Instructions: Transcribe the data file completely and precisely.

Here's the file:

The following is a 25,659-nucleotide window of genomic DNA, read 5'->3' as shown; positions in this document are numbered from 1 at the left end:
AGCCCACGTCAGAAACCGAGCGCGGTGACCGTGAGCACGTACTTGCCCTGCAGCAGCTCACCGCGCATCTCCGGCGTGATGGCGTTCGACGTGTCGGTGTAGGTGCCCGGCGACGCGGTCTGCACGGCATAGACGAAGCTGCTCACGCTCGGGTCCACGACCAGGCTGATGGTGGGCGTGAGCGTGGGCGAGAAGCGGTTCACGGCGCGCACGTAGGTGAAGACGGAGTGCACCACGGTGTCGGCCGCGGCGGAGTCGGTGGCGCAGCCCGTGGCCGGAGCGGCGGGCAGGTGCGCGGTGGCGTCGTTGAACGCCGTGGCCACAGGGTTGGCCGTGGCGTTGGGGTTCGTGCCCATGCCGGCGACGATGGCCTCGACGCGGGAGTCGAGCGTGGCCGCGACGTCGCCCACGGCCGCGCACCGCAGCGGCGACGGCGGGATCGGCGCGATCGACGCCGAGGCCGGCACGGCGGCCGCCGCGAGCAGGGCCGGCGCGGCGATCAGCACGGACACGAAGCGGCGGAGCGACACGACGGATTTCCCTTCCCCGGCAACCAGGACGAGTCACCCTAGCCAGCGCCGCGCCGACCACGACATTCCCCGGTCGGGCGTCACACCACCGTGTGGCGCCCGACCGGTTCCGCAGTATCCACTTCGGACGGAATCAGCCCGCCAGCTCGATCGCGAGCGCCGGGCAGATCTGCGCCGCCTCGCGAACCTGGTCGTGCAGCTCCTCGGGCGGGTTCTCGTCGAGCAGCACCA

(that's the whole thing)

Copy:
The following is a 25,659-nucleotide window of genomic DNA, read 5'->3' as shown; positions in this document are numbered from 1 at the left end:
AGCCCACGTCAGAAACCGAGCGCGGTGACCGTGAGCACGTACTTGCCCTGCAGCAGCTCACCGCGCATCTCCGGCGTGATGGCGTTCGACGTGTCGGTGTAGGTGCCCGGCGACGCGGTCTGCACGGCATAGACGAAGCTGCTCACGCTCGGGTCCACGACCAGGCTGATGGTGGGCGTGAGCGTGGGCGAGAAGCGGTTCACGGCGCGCACGTAGGTGAAGACGGAGTGCACCACGGTGTCGGCCGCGGCGGAGTCGGTGGCGCAGCCCGTGGCCGGAGCGGCGGGCAGGTGCGCGGTGGCGTCGTTGAACGCCGTGGCCACAGGGTTGGCCGTGGCGTTGGGGTTCGTGCCCATGCCGGCGACGATGGCCTCGACGCGGGAGTCGAGCGTGGCCGCGACGTCGCCCACGGCCGCGCACCGCAGCGGCGACGGCGGGATCGGCGCGATCGACGCCGAGGCCGGCACGGCGGCCGCCGCGAGCAGGGCCGGCGCGGCGATCAGCACGGACACGAAGCGGCGGAGCGACACGACGGATTTCCCTTCCCCGGCAACCAGGACGAGTCACCCTAGCCAGCGCCGCGCCGACCACGACATTCCCCGGTCGGGCGTCACACCACCGTGTGGCGCCCGACCGGTTCCGCAGTATCCACTTCGGACGGAATCAGCCCGCCAGCTCGATCGCGAGCGCCGGGCAGATCTGCGCCGCCTCGCGAACCTGGTCGTGCAGCTCCTCGGGCGGGTTCTCGTCGAGCAGCACCA